Osmotic regulation of vasopressin and oxytocin release is rate sensitive in hypothalamoneurohypophysial explants

C. Yagil, C. D. Sladek

Research output: Contribution to journalArticlepeer-review

41 Scopus citations


Explants of the hypothalamoneurohypophysial system (HNS) from rats were maintained in perifusion culture and exposed to 15-18 mosmol/kgH2O changes in the osmolality of the culture medium achieved by increasing or decreasing the NaCl concentration. The rate of change in osmolality was either 0.14 ± 0.01 mosmol/min (2%/h), 0.27 ± 0.02 mosmol/min (5%/h), or 1.7 ± 0.2 mosmol/min (30%/h). Vasopressin (VP) and oxytocin (OT) release into the culture medium was determined. Increased VP release was detected after all three rates of increase, but the peak response occurred sooner and in response to a smaller increment in osmolality during the 5% rate of increase compared with the 2% rate of increase. Peak VP release occurred during the first 10 min of the 30% pulse and was significantly greater than the response to the 2 and 5% rates (P < 0.05). The increase in VP release was sustained throughout the 3 h of hypertonicity during the 2% pulse, but not during the 5 and 30% osmotic pulses. A significant decrease in VP release was observed on returning the osmolality to basal at both the 2 and 5% rate, but this inhibition was followed by a rebound in VP release that started during the decrease in osmolality and significantly exceeded basal VP release. A significant inhibition of VP release also was observed when explants were exposed to hypotonic pulses at the 2 and 5% rate. At both rates, the inhibition of VP release corresponded to a 5- to 7-mosmol/kgH2O decrease in osmolality. Again, both rates of decrease elicited a rebound stimulation of VP release that significantly exceeded basal release. The OT responses to both the hypertonic and hypotonic pulses were comparable with the VP responses. These data suggest that VP and OT release is sensitive to the rate of increase in osmolality, but the response to a decrease in osmolality is not rate sensitive. The mechanisms underlying the rebound stimulation of VP and OT release after a decrease in osmolality remain to be elucidated.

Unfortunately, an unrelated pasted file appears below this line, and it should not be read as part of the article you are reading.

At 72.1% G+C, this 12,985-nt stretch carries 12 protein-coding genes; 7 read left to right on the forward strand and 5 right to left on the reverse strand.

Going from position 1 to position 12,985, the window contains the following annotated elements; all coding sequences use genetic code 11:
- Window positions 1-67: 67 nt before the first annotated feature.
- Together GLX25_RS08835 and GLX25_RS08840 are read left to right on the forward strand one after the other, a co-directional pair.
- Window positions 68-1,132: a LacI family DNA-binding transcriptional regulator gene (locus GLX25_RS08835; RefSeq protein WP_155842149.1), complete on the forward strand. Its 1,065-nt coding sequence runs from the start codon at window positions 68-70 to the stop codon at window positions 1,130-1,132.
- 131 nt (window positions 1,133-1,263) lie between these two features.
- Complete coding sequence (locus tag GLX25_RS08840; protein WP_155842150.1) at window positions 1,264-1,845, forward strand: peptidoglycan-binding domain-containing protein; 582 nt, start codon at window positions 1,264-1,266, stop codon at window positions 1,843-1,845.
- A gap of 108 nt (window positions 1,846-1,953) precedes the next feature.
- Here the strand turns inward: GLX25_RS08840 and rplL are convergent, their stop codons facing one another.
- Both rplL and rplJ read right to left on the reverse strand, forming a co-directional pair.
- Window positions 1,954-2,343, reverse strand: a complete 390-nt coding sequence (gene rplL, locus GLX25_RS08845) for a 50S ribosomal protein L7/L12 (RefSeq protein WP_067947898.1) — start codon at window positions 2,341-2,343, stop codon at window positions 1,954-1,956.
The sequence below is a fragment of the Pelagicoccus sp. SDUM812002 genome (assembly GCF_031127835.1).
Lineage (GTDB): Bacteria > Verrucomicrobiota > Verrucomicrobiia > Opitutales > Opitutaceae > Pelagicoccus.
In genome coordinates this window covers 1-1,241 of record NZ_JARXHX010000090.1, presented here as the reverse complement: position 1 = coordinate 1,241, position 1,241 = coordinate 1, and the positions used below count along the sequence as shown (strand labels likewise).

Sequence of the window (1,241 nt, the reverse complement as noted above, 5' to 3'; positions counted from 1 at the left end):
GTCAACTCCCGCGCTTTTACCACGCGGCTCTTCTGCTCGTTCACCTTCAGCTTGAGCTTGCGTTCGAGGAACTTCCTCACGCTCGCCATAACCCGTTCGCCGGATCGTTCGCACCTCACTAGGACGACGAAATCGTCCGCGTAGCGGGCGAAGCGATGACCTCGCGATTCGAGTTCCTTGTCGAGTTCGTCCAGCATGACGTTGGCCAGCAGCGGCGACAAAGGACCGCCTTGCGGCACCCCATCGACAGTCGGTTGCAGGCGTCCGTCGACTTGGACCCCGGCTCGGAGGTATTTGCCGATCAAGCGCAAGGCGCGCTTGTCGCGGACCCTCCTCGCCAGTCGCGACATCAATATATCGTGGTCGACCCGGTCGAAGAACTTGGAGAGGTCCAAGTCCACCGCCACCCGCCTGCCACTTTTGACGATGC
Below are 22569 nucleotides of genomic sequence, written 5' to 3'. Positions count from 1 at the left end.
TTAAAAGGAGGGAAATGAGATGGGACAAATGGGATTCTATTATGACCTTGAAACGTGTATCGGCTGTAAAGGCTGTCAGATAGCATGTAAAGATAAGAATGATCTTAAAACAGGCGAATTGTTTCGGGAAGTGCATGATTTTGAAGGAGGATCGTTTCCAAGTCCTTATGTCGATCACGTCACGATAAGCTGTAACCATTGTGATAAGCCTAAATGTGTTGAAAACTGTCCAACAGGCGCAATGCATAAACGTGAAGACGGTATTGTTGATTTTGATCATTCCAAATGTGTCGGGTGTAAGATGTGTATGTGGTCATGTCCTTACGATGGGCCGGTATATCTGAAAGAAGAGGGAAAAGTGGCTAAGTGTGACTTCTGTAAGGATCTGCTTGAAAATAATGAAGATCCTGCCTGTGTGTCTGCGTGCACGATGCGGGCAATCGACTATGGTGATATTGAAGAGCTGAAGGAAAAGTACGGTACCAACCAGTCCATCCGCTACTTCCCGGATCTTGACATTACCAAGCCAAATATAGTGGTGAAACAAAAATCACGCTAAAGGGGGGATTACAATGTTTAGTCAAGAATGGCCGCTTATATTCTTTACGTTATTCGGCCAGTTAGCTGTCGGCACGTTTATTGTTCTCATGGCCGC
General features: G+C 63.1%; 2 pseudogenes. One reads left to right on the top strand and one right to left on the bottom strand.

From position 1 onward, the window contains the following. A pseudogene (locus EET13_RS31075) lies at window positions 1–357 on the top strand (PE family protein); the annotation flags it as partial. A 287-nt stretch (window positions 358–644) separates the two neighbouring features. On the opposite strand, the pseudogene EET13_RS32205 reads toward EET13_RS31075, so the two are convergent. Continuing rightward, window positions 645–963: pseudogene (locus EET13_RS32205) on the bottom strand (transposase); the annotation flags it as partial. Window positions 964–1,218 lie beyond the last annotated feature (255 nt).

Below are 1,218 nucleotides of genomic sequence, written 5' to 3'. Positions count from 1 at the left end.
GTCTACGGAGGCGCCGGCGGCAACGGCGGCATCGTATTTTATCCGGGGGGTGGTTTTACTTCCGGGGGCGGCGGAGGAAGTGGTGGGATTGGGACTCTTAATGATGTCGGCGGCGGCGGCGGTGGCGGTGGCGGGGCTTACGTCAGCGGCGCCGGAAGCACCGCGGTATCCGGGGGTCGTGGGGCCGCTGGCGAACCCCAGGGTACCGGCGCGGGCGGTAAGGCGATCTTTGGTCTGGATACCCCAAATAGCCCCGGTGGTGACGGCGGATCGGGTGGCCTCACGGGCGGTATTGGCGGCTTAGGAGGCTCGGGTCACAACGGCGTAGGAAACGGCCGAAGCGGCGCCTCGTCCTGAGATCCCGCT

Original languageEnglish
Pages (from-to)R492-R500
JournalAmerican Journal of Physiology - Regulatory Integrative and Comparative Physiology
Issue number2 27-2
StatePublished - 1 Jan 1990
Externally publishedYes


  • neurohypophysis
  • osmoreceptors
  • supraoptic nucleus

ASJC Scopus subject areas

  • Physiology
  • Physiology (medical)


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